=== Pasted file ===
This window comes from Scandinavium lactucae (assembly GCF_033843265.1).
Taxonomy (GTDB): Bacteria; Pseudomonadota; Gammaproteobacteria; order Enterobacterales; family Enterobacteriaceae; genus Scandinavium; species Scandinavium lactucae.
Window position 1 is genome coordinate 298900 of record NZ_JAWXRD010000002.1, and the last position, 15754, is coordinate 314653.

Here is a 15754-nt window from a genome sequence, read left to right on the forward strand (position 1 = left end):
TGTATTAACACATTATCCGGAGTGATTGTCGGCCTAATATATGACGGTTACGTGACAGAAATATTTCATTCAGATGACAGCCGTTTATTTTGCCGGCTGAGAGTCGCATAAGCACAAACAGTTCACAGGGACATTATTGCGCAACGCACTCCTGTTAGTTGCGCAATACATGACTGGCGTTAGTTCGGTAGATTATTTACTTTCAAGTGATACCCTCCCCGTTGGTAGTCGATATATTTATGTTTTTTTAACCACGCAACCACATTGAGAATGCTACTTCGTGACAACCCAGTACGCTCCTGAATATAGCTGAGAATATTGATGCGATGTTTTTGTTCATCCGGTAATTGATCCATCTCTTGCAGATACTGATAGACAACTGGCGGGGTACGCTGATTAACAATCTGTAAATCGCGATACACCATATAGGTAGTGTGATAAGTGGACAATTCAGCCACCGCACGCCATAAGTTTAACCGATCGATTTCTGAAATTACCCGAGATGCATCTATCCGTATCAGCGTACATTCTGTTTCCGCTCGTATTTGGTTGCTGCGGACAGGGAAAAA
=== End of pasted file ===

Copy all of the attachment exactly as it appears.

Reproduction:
This window comes from Scandinavium lactucae (assembly GCF_033843265.1).
Taxonomy (GTDB): Bacteria; Pseudomonadota; Gammaproteobacteria; order Enterobacterales; family Enterobacteriaceae; genus Scandinavium; species Scandinavium lactucae.
Window position 1 is genome coordinate 298900 of record NZ_JAWXRD010000002.1, and the last position, 15754, is coordinate 314653.

Here is a 15754-nt window from a genome sequence, read left to right on the forward strand (position 1 = left end):
TGTATTAACACATTATCCGGAGTGATTGTCGGCCTAATATATGACGGTTACGTGACAGAAATATTTCATTCAGATGACAGCCGTTTATTTTGCCGGCTGAGAGTCGCATAAGCACAAACAGTTCACAGGGACATTATTGCGCAACGCACTCCTGTTAGTTGCGCAATACATGACTGGCGTTAGTTCGGTAGATTATTTACTTTCAAGTGATACCCTCCCCGTTGGTAGTCGATATATTTATGTTTTTTTAACCACGCAACCACATTGAGAATGCTACTTCGTGACAACCCAGTACGCTCCTGAATATAGCTGAGAATATTGATGCGATGTTTTTGTTCATCCGGTAATTGATCCATCTCTTGCAGATACTGATAGACAACTGGCGGGGTACGCTGATTAACAATCTGTAAATCGCGATACACCATATAGGTAGTGTGATAAGTGGACAATTCAGCCACCGCACGCCATAAGTTTAACCGATCGATTTCTGAAATTACCCGAGATGCATCTATCCGTATCAGCGTACATTCTGTTTCCGCTCGTATTTGGTTGCTGCGGACAGGGAAAAA